Coal port opposition is a matter of honor

Cherry Point is located in Whatcom county, 150 miles north of Parkland.

Cherry Point is located in Whatcom county, 150 miles north of Parkland.

Cherry Point, located 150 miles north of Parkland, was the topic of Jay Julius’ session during the Wang Symposium Friday. While it could have been a simple speech protesting industrial development on sacred land, it ended up being an emotional session about honor, equality and family.

Julius, a member of the Lummi nation tribal council, was joined by Swil Kanim, a violinist and inspirational speaker, to talk about the proposed industrial development at Cherry Point.

According to Washington’s Department of Ecology, the proposed Gateway Pacific Terminal would be a shopping port used to import and export goods. Its main purpose will be coal export. Rail tracks to the terminal have also been proposed. The project currently needs to pass an environmental review in order to proceed.

Cherry Point is considered sacred land for the Lummi tribe. “This is all we have,” said Julius. “It’s all we’ve known for 3000 years.”

This photo, taken from Cherry Point, shows where the proposed coal plant would be located. Photo:  Nicholas Quinlan - Photographers for Social Change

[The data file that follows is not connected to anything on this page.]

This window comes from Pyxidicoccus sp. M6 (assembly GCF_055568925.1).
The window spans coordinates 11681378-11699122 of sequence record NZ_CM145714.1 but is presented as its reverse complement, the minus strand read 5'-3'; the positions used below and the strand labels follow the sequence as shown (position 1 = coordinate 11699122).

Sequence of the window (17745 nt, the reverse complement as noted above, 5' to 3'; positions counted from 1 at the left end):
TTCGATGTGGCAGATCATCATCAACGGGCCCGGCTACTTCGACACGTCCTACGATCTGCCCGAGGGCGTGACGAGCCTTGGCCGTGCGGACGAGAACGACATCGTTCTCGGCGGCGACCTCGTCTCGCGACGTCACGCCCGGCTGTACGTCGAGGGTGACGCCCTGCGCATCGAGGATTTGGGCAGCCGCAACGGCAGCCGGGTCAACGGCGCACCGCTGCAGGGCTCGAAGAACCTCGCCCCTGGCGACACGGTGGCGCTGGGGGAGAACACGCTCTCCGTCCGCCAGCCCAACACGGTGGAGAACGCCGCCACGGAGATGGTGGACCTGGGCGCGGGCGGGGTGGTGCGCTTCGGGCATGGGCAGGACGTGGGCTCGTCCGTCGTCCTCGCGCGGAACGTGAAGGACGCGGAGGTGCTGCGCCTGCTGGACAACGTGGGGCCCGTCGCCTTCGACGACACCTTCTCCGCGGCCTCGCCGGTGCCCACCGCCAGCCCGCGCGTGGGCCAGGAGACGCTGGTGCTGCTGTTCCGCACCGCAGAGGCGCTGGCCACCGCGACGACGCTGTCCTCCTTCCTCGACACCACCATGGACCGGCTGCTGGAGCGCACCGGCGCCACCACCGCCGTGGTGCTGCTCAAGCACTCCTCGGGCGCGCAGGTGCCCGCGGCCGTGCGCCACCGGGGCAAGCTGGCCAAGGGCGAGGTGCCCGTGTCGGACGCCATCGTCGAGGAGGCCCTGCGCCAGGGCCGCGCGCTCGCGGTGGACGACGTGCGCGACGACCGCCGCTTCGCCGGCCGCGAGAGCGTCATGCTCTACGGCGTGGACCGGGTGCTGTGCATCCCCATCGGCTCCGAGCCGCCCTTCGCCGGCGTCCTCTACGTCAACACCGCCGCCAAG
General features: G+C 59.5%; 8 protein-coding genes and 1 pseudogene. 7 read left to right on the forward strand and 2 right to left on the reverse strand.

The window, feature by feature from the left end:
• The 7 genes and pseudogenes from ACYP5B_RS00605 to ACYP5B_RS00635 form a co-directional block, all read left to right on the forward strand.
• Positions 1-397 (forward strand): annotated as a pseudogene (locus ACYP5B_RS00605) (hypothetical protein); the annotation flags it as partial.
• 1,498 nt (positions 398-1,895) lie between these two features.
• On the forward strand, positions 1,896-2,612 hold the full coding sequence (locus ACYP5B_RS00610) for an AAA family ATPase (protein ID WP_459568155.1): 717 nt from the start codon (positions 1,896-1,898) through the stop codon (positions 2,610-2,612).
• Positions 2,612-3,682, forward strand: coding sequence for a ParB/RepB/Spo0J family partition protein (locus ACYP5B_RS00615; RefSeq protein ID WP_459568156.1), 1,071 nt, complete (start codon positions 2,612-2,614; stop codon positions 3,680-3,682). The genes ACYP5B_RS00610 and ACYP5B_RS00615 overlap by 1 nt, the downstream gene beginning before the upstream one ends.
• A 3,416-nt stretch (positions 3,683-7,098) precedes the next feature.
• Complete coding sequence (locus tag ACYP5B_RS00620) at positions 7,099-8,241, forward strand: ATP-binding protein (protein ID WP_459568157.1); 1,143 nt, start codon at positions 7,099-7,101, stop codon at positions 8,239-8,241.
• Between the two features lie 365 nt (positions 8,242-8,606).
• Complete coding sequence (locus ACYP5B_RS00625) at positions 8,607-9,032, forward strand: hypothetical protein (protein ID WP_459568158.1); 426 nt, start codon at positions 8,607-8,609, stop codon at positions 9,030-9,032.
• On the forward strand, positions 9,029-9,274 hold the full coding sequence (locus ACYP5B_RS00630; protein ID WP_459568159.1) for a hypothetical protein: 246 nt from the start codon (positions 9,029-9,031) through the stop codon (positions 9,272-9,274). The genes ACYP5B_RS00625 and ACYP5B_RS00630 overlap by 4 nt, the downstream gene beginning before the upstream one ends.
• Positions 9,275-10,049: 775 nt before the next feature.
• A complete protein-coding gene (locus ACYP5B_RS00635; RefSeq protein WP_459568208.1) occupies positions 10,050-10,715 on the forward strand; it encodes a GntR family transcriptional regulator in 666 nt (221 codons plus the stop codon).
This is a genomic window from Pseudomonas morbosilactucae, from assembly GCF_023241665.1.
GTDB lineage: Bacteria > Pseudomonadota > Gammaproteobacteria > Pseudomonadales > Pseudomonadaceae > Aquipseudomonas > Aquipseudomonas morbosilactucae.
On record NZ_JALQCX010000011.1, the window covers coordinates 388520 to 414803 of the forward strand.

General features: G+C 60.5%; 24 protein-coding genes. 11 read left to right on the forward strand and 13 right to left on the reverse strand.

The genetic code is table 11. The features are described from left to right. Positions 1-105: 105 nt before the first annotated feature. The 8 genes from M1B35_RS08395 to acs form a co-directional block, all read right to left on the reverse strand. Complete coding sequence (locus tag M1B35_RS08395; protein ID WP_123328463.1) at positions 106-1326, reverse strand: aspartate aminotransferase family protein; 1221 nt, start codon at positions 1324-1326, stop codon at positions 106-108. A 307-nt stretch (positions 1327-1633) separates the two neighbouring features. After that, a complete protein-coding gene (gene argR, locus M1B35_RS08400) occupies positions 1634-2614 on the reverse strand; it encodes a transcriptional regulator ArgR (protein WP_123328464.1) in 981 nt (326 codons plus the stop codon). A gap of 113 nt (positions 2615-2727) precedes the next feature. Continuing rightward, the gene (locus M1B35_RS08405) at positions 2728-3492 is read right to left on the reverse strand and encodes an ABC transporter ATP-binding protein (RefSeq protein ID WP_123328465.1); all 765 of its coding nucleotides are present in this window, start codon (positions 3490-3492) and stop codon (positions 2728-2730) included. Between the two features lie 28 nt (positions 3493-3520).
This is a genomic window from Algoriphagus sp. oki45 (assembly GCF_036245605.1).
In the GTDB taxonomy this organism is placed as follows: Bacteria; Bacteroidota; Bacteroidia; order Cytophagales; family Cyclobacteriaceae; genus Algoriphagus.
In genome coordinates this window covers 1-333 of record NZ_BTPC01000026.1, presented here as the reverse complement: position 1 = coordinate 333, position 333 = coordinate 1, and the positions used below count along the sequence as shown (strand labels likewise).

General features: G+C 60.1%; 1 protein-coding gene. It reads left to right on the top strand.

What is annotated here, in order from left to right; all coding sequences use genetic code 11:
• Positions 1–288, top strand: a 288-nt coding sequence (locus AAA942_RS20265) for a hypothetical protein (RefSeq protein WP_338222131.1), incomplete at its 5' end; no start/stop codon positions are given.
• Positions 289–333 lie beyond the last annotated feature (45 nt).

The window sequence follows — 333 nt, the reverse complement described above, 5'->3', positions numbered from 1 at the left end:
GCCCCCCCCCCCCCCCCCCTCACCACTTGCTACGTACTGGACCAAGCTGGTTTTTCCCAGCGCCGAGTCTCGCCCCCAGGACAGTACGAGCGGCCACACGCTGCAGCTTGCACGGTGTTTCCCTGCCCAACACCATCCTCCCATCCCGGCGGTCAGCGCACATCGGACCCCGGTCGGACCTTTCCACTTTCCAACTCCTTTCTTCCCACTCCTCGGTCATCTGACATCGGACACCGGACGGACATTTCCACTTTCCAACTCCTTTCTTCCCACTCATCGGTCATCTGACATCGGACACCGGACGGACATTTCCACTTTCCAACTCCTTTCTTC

This photo, taken from Cherry Point, shows where the proposed coal port would be located. Photo: Nicholas Quinlan – Photographers for Social Change

Kanim shared his childhood story of being removed from the reservation and being put into a home. His memories of being considered a “dirty Indian”, even being given a new “legal” name, Richard, brought members of the audience to tears. He now feels that because of his upbringing, where any sign or mention of his native American culture was punished, he now has to “consciously choose to be” himself.

To Kanim, honoring yourself and others, recognizing another person’s honor, leads to equality. “I believe with all my heart that we can be equal,” Kanim said.

Ever since the U.S. government signed a treaty with local tribes in 1855, removing people from their land while promising them the right to fish and hunt on a reservation, there has been a “denied holocaust on this very land,” Julius said, calling the U.S. government’s version of events “sugar-coated”.

He feels that what’s left of the Lummi tribe’s way of life is now being threatened by the Cherry Point developments. According to Julius, who comes from a long line of Lummi fishermen, 97 percent of the herring population has been wiped out by the constant shipping traffic in the area. What’s left could vanish with more development.

What should be done about the building plans on Cherry Point, the sacred place of the Lummi nation? “The answer is in honor,” Kanim said, encouraging those in favor of building the coal port to honor the traditions and history of the Lummi nation.



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